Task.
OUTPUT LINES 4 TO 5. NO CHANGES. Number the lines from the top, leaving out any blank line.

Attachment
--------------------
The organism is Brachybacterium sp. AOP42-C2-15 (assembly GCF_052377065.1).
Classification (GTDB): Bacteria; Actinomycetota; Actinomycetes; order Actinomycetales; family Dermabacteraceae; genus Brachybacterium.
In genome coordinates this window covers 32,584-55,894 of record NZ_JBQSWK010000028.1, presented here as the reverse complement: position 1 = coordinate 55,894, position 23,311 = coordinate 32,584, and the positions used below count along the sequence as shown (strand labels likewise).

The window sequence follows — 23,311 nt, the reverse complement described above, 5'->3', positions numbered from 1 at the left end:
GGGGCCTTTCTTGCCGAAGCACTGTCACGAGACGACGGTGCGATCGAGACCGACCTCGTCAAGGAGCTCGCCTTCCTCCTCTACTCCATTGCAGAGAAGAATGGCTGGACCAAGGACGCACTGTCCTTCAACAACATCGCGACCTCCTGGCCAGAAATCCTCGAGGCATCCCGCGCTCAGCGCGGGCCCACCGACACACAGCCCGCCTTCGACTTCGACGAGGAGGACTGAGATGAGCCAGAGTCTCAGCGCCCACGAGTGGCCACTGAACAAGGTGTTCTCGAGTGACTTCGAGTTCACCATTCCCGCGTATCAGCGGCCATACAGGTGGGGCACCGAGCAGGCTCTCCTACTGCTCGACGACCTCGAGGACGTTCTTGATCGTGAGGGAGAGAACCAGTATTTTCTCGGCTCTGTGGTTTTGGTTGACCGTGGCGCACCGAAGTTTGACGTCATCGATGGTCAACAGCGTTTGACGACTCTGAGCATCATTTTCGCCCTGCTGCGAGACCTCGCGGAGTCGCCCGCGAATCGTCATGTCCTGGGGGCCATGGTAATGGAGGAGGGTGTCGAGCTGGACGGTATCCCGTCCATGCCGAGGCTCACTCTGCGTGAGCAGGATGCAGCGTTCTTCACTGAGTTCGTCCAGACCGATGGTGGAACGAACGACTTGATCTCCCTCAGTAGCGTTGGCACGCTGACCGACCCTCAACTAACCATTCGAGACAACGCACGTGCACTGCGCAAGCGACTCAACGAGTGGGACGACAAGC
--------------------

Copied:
The window sequence follows — 23,311 nt, the reverse complement described above, 5'->3', positions numbered from 1 at the left end:
GGGGCCTTTCTTGCCGAAGCACTGTCACGAGACGACGGTGCGATCGAGACCGACCTCGTCAAGGAGCTCGCCTTCCTCCTCTACTCCATTGCAGAGAAGAATGGCTGGACCAAGGACGCACTGTCCTTCAACAACATCGCGACCTCCTGGCCAGAAATCCTCGAGGCATCCCGCGCTCAGCGCGGGCCCACCGACACACAGCCCGCCTTCGACTTCGACGAGGAGGACTGAGATGAGCCAGAGTCTCAGCGCCCACGAGTGGCCACTGAACAAGGTGTTCTCGAGTGACTTCGAGTTCACCATTCCCGCGTATCAGCGGCCATACAGGTGGGGCACCGAGCAGGCTCTCCTACTGCTCGACGACCTCGAGGACGTTCTTGATCGTGAGGGAGAGAACCAGTATTTTCTCGGCTCTGTGGTTTTGGTTGACCGTGGCGCACCGAAGTTTGACGTCATCGATGGTCAACAGCGTTTGACGACTCTGAGCATCATTTTCGCCCTGCTGCGAGACCTCGCGGAGTCGCCCGCGAATCGTCATGTCCTGGGGGCCATGGTAATGGAGGAGGGTGTCGAGCTGGACGGTATCCCGTCCATGCCGAGGCTCACTCTGCGTGAGCAGGATGCAGCGTTCTTCACTGAGTTCGTCCAGACCGATGGTGGAACGAACGACTTGATCTCCCTCAGTAGCGTTGGCACGCTGACCGACCCTCAACTAACCATTCGAGACAACGCACGTGCACTGCGCAAGCGACTCAACGAGTGGGACGACAAGC